! Mrs. Frank B. Hayes and little son,
Rut ke, arrived home on the early
morning train from Portland where
' they had been for two weeks as
j guests of Mrs. Oliver P. Morton.
Miss" Mildred Berkeley and Misses
j Edith and Claire Raley went over to
"ana walla this morning to spend
the day. v
Mr. and Mrs. Fred Wheeler, who
have been visiting at the home of Hr
Wheeler's brother, Carl S. Wheeler,
ten this morning for their home in
Iowa.
Mrs. Chester F. Miller of Dayton,
Wash., is in the city visiting at th
home of Mr. and Mrs. J. E. Mullinlt
on Monroe street.
PRESERViNG POWDERS
FOR KEEPING FRUITS
imi skw ivi:s AUK WAIIXKI)
.MJAIXST I SK HY AttltHTI..
TIKE DKPAHTMKXT.
Aeroplane Makes Record.
BUFFALO, N. Y., Aug .26. Under
the eyes of Lieutenant Mcllwain, of
the United States flying corps and
three members of the British royal
flying corps, aeroplane records werei
smashed here a few days ago by the
latest model of the Curtis machine.)
The tests disclosed that the plane is
capable of carrying two men and 900
pounds of explosive. With 1200
pounds aboard it sped at 65 miles an
hour and broke the world's altitude
record. I
The new machine is 160-horsepow-er
tractor, designed especially for
bomb throwing. It i the result of
experiments conducted for months to
meet the demand of the British government.
PURE, RICH BLOOD
WADE BY HOOD'S
Pare Hood enables the stomach,
liver and other digestive organs to
do their work properly. Without it
tbey are slugtrish, there i loss of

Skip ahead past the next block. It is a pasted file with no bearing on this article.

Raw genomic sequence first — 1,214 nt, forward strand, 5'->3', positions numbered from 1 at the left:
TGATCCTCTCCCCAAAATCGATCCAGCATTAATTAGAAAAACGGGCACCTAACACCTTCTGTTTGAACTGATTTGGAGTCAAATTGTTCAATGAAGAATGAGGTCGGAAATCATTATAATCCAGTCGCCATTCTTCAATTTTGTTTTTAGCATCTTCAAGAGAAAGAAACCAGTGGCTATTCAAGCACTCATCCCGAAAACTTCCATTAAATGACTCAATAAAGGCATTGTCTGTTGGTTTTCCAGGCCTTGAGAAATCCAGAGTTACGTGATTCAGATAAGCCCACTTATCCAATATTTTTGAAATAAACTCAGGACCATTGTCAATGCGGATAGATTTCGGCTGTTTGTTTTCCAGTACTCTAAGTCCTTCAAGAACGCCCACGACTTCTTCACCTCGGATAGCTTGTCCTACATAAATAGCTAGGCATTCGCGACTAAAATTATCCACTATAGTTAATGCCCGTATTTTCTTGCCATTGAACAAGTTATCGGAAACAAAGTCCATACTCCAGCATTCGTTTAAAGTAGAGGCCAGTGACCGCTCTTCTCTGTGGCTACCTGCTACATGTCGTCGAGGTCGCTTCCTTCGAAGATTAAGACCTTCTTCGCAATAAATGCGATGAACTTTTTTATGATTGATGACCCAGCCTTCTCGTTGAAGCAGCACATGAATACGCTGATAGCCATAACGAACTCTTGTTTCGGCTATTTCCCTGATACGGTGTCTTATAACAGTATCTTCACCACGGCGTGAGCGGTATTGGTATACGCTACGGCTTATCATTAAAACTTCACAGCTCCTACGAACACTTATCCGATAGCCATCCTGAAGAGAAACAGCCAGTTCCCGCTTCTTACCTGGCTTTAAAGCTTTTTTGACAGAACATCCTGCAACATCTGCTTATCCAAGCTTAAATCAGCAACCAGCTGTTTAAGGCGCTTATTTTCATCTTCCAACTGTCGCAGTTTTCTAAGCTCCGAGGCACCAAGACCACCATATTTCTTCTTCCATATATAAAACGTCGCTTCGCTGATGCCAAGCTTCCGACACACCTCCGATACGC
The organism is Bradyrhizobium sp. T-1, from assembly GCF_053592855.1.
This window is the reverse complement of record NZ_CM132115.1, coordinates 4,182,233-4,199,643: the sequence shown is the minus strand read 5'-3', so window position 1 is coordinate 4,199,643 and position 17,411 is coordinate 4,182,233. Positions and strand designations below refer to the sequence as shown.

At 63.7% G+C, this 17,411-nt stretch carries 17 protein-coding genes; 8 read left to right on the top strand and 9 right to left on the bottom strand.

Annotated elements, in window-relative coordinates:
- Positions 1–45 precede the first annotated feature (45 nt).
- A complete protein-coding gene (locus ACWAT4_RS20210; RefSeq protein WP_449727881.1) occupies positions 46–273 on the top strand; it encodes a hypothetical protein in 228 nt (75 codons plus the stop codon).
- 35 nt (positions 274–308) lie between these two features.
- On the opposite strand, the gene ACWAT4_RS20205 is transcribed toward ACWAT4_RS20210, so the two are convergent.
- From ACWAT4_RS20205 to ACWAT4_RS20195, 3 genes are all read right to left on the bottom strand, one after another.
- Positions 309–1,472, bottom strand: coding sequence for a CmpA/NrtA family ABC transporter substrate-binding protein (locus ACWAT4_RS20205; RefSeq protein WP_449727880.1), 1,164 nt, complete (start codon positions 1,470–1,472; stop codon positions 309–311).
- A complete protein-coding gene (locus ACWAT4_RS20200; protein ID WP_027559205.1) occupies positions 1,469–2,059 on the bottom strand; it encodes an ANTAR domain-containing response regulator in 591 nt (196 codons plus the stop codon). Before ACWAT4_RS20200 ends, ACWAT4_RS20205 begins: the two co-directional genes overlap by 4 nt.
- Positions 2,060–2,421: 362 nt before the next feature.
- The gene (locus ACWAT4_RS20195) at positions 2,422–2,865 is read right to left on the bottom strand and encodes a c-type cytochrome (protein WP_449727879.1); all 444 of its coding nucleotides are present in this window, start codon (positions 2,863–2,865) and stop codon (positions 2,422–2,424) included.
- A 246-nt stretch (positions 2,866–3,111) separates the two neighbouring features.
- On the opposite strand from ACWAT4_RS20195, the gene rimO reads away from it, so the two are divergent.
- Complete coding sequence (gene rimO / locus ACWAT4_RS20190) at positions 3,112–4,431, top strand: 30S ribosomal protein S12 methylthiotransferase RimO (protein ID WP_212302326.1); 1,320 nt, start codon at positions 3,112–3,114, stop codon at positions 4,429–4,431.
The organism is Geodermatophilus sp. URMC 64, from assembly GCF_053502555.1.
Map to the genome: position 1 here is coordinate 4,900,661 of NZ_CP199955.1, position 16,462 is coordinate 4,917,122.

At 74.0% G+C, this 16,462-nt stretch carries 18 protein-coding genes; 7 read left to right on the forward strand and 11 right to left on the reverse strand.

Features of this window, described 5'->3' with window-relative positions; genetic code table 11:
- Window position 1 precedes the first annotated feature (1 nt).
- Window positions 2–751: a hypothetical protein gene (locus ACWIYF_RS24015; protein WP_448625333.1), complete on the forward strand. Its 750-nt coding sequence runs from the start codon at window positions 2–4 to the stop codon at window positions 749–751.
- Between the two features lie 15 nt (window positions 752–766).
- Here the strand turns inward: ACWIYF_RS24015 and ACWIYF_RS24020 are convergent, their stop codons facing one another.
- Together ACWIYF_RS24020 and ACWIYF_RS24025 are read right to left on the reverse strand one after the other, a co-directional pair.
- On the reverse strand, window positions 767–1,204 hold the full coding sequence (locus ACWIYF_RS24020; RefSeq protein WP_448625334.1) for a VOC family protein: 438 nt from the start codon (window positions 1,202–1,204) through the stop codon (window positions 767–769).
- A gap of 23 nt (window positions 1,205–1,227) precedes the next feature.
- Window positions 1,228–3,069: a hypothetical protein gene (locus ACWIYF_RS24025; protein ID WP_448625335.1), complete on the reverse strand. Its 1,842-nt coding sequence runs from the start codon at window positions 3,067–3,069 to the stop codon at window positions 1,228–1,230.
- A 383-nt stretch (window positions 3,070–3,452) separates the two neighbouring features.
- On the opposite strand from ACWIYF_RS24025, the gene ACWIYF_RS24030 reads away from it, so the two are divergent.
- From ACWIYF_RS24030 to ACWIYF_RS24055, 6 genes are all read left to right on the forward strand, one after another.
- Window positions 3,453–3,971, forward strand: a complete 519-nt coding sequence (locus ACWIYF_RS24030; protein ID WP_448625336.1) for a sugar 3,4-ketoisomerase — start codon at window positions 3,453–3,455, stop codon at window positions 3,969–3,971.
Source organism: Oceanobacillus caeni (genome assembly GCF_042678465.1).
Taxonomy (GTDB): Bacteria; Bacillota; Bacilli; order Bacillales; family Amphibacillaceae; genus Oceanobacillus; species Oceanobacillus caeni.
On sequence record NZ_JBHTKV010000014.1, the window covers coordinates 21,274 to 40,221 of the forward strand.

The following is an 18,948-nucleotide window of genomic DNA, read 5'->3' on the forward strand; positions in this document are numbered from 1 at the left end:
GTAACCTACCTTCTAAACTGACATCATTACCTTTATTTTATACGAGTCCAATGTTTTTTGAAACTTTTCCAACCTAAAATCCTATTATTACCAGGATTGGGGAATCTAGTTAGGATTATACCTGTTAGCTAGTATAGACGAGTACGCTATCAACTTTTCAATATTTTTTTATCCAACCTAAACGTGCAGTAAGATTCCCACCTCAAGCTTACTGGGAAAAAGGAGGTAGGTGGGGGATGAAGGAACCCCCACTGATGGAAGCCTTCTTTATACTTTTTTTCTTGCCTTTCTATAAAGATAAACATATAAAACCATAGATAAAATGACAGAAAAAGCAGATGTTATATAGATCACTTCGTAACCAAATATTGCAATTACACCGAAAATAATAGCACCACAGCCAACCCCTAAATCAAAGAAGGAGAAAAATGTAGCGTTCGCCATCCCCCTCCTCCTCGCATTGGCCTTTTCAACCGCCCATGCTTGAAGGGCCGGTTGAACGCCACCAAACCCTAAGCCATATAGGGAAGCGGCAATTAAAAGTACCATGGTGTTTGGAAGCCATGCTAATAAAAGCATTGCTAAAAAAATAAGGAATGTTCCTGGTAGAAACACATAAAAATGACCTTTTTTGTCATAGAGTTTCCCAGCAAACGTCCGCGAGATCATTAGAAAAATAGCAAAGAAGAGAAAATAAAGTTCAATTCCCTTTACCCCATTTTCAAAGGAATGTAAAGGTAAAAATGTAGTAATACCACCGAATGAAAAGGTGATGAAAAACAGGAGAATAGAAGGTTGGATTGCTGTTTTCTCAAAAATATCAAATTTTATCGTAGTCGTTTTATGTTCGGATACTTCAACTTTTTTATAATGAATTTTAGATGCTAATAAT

appetite, sometimes faintness, a de
ranged state of the intestines, and,
in p?neral, all the symptoms of
dyspepsia.
llood's Sarsaparilla makes pure
Wood, and this is why it is so very
successful in the treatment of so
many ailments. Get it today.
The British officers who took part
are Flight Commander Busteed and
Lieutenants Prentiss and Jenkins.
They represent the British govern
ment at the Curtis plant !
With Pilot Ray V. Morris and Com-'
mander Busteed and 900 pounds
dead weight, the new machine rose
800 feet. Carrying Morris, Busteed
and Lieutenant Prentiss it went 8200
feet, with an additional 800 pounds
aboard. i
The previous record with passen-'
gers was made by Stephen McGordon
last June, who attained 5817 feet.
Only three men were aboard McCJor
don'i machine.
The teats were conducted on the
outskirts of Buffalo and pronounced
satisfactory. The Curtis officials will
not say how big an order f'ey have
for these new machines.
low to cut the tree. Rogers thought
Eownian was uaing the butt of the ax
against the tree, and made no effort
to come down until the tree fell. He
was underneath the big stick when it
crashed to the ground.
CRATER LAKE WILL BE
MADE BIG PLAYGROUND
PORTLAND. Ore A,, i!
I ter Lake, hidden nwa in the south
ern Oregon mountains, is to be drag
ged from its seclusion and exploited
to the world as one of America's
greatest play-spots. Stephen Mather
of California, assistant to Secretary
of the Interior Lane, in charge of
the bureau of national parks has
Just seen It Mo .o. i '.
a uiii'i ensou lie
j will seek to have the wonders of this
inne appreciated as much hv all the
People. ,
t .... 1
I Mather flitted through Pott-
land on a tour of the national parks.
From here he started for Rainier
natlonl park, and afterward w'll visit
Glacier National park. All of these
have received attention from the in
terior department, as well ai from
the railroads Now Mr Math er has
! seen Crater lake and has declared
open admiration for it and wondered
W'hy it has not been sn extensively
I exploited and developed as the oth
ers. 1
Mr. Mather was escorted through